Archive for May, 2012

May 5, 2012

Walled Off

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We’ve been thinking about baby gates lately. Yes, Zippy is still in utero, and likely won’t be mobile until 2013 in all likelihood, but there’s someone else in our household who needs to be corralled.

Both Domingo and I have close family members with cat allergies. I want to keep baby’s things relatively free of dander, just in case. Lily came first, and I’m a firm believer that every reasonable effort should be made to accommodate both baby and pets. My goal is not to forbid the cat from going into certain rooms (after all, nothing is more appealing to a cat than a place she isn’t allowed to go!) but limit her access. She can investigate, but no sleeping on the baby blankets. Luckily, the allergies in our families are mild so if we keep our house clean, and the cat fur down to a minimum, I’m not anticipating a problem. Lily has been showing less signs of stress, which should also help.

We wanted a pressure gate, rather than a hardware installed gate that would have be much more permanent. Pressure gates are held in place by applying pressure to both side walls. With the latch up, the gate is slightly smaller than the doorway opening. When the latch is pushed down and locked into place, the gate expands slightly to be bigger than the opening. Since the doorway is immutable, the gate can’t extend, creating pressure. Pressure gates can be removed and put up as many times as you want.

A few weeks ago I picked up the cheapest baby gate we could find – First Year’s brand gate at target for $10. (Why pay for more when the simple one will do?) The pressure causes the latch bar on this baby gate to bow slightly when in the process of securing or removing the gate. The latch is not the easiest to operate in general, and this added pressure/bowing it makes it even worse. The gate is fine once secured, but putting the gate up and taking it down can be a bit of a pain – which is exactly why we wanted a pressure gate in the first place! The manufactures seem to realize this, making the gate low enough that you can step over it without much hassle, even when you’re short like me.

Since the latch style seemed to be the problem, we needed to look at the next category of gates. The cheapest one in the next category up was the Munchkin Quick Install Gate, currently on sale at Target for $20. It’s another pressure gate and operates mostly the same way, but what makes it stand out is the type of latch. Rather than just a bar with a clamp, the munchkin gate has a guide to help the bar stay in place, sans bowing. It’s so much easier to operate. The gate is also heavier, sturdier, and taller. I suspect it will last to zippy’s toddler days.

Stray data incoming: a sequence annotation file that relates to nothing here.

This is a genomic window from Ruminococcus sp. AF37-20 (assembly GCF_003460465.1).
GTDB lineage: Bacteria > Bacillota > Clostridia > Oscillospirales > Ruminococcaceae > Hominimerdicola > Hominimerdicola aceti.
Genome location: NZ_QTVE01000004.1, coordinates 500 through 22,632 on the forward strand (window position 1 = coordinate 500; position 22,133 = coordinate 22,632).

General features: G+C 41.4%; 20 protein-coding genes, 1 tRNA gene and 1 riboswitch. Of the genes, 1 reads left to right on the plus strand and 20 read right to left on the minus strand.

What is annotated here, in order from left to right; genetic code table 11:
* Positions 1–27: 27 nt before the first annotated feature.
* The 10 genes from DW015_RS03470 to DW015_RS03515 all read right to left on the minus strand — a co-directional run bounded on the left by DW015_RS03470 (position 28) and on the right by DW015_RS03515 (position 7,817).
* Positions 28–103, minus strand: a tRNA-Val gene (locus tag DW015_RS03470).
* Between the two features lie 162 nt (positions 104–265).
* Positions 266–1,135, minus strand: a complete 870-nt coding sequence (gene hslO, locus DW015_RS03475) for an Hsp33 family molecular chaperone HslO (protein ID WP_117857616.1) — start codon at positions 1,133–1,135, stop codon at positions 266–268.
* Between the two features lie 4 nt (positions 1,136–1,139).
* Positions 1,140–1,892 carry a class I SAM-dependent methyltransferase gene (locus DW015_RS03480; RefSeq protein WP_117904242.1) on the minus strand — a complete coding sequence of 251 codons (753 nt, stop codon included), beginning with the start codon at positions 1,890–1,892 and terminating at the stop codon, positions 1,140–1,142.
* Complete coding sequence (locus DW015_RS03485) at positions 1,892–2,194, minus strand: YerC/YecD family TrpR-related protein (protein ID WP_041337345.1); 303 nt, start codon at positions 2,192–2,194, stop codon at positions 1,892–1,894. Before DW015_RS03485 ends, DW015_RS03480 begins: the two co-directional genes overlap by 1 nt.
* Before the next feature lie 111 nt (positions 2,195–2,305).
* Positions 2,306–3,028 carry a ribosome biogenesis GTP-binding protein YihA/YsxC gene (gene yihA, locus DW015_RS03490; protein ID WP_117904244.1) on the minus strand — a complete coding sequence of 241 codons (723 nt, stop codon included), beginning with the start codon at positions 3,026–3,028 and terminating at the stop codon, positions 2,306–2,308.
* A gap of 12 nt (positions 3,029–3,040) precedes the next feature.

For our needs, the munchkin gate is definitely worth the price increase. Since it’s still on sale and we need at least two gates, we’ll pick up another one.

I consider myself pretty handy, but we’re not always the fastest when it comes to home repairs. I have a list of things I’d like to tweak around the house, but finding the time to get around to them is always hard. We had two leaks (that we know about) that we’ve been avoiding for over a year: the master bathroom sink, and the master bathroom toilet. I know what you’re thinking, that’s so bad for the environment. Actually, the leaks were both very slow. Our water bill shows our usage compared to households of similar size and we use significantly less water, leaks and all. So I never sweated it.

A few days ago I noticed the small leak in the toilet had turned into a constant flow. Not good! It was time to finally fix the problem. Trouble was we couldn’t figure out the location of the leak. Everything seemed fine. The tank filled, the water in the bowl looked undisturbed, there were no puddles. The most likely suspect was the flapper, but there were none of the typical signs of flapper leaks. No air bubbles rising up from the flapper, or water dripping down into the bowl. If I couldn’t hear the water running, I wouldn’t believe the leak existed. Since we couldn’t figure out what the problem was, we were left with no other choice but to turn shut the water off and call a plumber. Or so we thought.

That’s when my dad suggested food coloring. A couple drops in the tank and we could see where the water was flowing. It certainly looked like the dye was pooling around the flapper. That’s when I noticed the green dye wasn’t running down the sides of the bowel, but coming out the siphon jet! Yes, the toilet was leaking at the bottom of the bowl! No air was being displaced, hence no air bubbles. No water was running down the sides of the bowl, so no water displacement in the bowl. What a sneaky flapper leak.

Domingo went to the hardware store and picked up a $5 flapper. He installed it, but now we had a new problem – the chain was too long for the toilet to flush. No problem, I got out my jewelry tools and shortened about 8 links.

So there you have it, jeweler’s pliers, food coloring and a $5 flapper saved us a call to a plumber.

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